Michael Rakowitz – The Waiting Gardens of the North (2)

Baltic 42 contributions

The Waiting Gardens of the North by renowned Iraqi-American artist Michael Rakowitz. Commissioned by Baltic in partnership with the IWM 14-18 NOW Legacy Fund, this major project responds to conflict by, figuratively and literally, nurturing a community and an evolving indoor garden landscape. 

Rakowitz’s exhibition has been conceived as a garden that will continue to grow and develop during its run. Alongside newly created artworks, the installation will present a collection of plants at different stages of their growing process. Born out of collaboration with people living in Gateshead and Newcastle with experience of forced displacement, Rakowitz’s ruined garden acts as a metaphor for the overlapping histories of displacement, war, oppression, trauma and adaptation, that people, cultural objects and plants carry with them. Collaborating with the organisations The Comfrey Project, West End Refugee Service (WERS), Scotswood Garden, Dilston Physic Garden, Herb Hub, and Baltic’s Language Café has been instrumental to realising the project and its ongoing activation.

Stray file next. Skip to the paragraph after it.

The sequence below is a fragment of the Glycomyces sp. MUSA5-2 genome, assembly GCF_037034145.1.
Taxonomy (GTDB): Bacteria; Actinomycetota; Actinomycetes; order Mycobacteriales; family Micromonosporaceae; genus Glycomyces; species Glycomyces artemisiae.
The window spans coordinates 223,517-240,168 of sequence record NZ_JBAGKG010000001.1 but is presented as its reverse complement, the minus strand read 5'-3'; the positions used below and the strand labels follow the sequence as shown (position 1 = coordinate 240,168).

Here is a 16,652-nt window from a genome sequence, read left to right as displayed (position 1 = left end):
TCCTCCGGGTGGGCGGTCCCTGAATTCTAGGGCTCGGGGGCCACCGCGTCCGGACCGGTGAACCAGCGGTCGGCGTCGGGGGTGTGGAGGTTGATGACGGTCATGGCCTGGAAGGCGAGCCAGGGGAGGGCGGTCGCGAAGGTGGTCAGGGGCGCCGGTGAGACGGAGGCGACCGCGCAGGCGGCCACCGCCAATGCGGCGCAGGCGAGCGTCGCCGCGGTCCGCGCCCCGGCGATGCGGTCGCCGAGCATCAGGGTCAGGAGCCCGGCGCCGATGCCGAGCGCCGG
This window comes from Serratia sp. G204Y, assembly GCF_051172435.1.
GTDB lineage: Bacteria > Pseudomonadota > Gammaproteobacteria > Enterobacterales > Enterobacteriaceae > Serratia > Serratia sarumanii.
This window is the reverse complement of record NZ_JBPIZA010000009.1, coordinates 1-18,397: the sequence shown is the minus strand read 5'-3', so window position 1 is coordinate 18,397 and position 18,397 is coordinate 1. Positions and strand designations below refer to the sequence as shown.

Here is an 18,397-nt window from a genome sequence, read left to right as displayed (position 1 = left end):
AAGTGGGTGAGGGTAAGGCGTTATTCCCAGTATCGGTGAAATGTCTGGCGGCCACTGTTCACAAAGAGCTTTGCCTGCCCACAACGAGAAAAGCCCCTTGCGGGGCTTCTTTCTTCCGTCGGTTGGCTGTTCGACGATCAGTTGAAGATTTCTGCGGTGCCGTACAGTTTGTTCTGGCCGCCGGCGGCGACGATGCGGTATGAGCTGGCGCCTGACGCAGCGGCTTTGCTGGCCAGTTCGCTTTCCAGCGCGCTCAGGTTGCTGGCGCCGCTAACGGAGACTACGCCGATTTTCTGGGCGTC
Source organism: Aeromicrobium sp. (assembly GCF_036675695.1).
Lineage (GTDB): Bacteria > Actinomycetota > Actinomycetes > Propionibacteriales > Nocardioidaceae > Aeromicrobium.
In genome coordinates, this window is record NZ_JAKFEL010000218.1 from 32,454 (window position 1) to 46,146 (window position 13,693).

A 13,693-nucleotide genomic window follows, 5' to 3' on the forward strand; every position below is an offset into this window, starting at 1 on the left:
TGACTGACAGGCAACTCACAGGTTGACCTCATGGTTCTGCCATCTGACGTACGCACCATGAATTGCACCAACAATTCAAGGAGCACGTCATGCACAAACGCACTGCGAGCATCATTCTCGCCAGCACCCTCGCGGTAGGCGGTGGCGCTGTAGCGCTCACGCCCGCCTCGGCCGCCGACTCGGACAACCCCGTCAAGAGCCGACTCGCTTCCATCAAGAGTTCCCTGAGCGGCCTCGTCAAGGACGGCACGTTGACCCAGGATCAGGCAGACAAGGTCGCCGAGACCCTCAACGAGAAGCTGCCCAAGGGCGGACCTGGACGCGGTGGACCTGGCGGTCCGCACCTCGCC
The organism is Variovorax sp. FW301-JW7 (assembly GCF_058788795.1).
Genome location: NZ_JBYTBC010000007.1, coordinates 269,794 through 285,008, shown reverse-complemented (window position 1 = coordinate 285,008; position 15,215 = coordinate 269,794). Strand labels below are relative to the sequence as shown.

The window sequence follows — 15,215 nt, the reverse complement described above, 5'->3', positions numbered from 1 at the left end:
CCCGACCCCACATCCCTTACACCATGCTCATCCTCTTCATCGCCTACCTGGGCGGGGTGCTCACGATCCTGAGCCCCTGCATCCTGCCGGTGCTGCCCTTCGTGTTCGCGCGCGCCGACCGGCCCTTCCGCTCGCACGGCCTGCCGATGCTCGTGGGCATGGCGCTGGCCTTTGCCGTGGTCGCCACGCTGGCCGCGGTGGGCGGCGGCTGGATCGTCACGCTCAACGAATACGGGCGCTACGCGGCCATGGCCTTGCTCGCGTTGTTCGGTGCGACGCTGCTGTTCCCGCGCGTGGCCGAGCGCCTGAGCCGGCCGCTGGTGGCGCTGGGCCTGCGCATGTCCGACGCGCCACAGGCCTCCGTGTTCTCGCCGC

The Waiting Gardens of the North is centred around a relief panel from the North Palace of Ashurbanipal (668–631 BCE) in Nineveh depicting the Assyrian gardens, believed to have preceded what is now known as the Hanging Gardens of Babylon. The original panel has been housed in the British Museum since 1856. The exhibition sees Rakowitz recreate this panel in a monumental scale, using his signature collage technique with food packaging, locally sourced from South Asian and African grocery stores.

The panel shows a luxurious hillside landscape, watered by an aqueduct. The installation extends beyond the two-dimensional representation in the panel, replicating the layout of the palace in Nineveh with its ruins now holding and growing plant life. The artist’s interdisciplinary practice of  excavation, cooking, sculpting and activism is interweaved in this installation, highlighting the ways in which heritage can be both a source of identity and a site of conflict, particularly when cultural signifiers are looted, destroyed and erased.

Uploaded
November 20, 2023
Views
220